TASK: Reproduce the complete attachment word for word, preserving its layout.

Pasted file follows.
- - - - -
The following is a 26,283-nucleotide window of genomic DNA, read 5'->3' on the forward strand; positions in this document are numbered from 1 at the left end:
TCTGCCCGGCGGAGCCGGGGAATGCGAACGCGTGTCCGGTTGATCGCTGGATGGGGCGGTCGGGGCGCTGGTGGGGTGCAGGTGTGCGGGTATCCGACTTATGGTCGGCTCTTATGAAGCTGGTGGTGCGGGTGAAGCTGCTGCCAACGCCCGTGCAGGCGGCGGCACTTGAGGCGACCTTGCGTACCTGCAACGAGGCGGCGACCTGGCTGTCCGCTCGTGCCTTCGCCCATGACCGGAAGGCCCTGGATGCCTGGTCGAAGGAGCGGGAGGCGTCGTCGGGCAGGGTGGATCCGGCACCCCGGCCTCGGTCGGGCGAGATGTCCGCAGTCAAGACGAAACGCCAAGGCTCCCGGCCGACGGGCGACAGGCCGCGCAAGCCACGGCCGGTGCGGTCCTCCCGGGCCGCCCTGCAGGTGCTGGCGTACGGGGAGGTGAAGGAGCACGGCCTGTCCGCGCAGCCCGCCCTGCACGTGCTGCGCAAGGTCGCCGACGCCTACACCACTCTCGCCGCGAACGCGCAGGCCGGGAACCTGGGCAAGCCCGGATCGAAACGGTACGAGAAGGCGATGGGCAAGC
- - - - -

The following is a 26,283-nucleotide window of genomic DNA, read 5'->3' on the forward strand; positions in this document are numbered from 1 at the left end:
TCTGCCCGGCGGAGCCGGGGAATGCGAACGCGTGTCCGGTTGATCGCTGGATGGGGCGGTCGGGGCGCTGGTGGGGTGCAGGTGTGCGGGTATCCGACTTATGGTCGGCTCTTATGAAGCTGGTGGTGCGGGTGAAGCTGCTGCCAACGCCCGTGCAGGCGGCGGCACTTGAGGCGACCTTGCGTACCTGCAACGAGGCGGCGACCTGGCTGTCCGCTCGTGCCTTCGCCCATGACCGGAAGGCCCTGGATGCCTGGTCGAAGGAGCGGGAGGCGTCGTCGGGCAGGGTGGATCCGGCACCCCGGCCTCGGTCGGGCGAGATGTCCGCAGTCAAGACGAAACGCCAAGGCTCCCGGCCGACGGGCGACAGGCCGCGCAAGCCACGGCCGGTGCGGTCCTCCCGGGCCGCCCTGCAGGTGCTGGCGTACGGGGAGGTGAAGGAGCACGGCCTGTCCGCGCAGCCCGCCCTGCACGTGCTGCGCAAGGTCGCCGACGCCTACACCACTCTCGCCGCGAACGCGCAGGCCGGGAACCTGGGCAAGCCCGGATCGAAACGGTACGAGAAGGCGATGGGCAAGC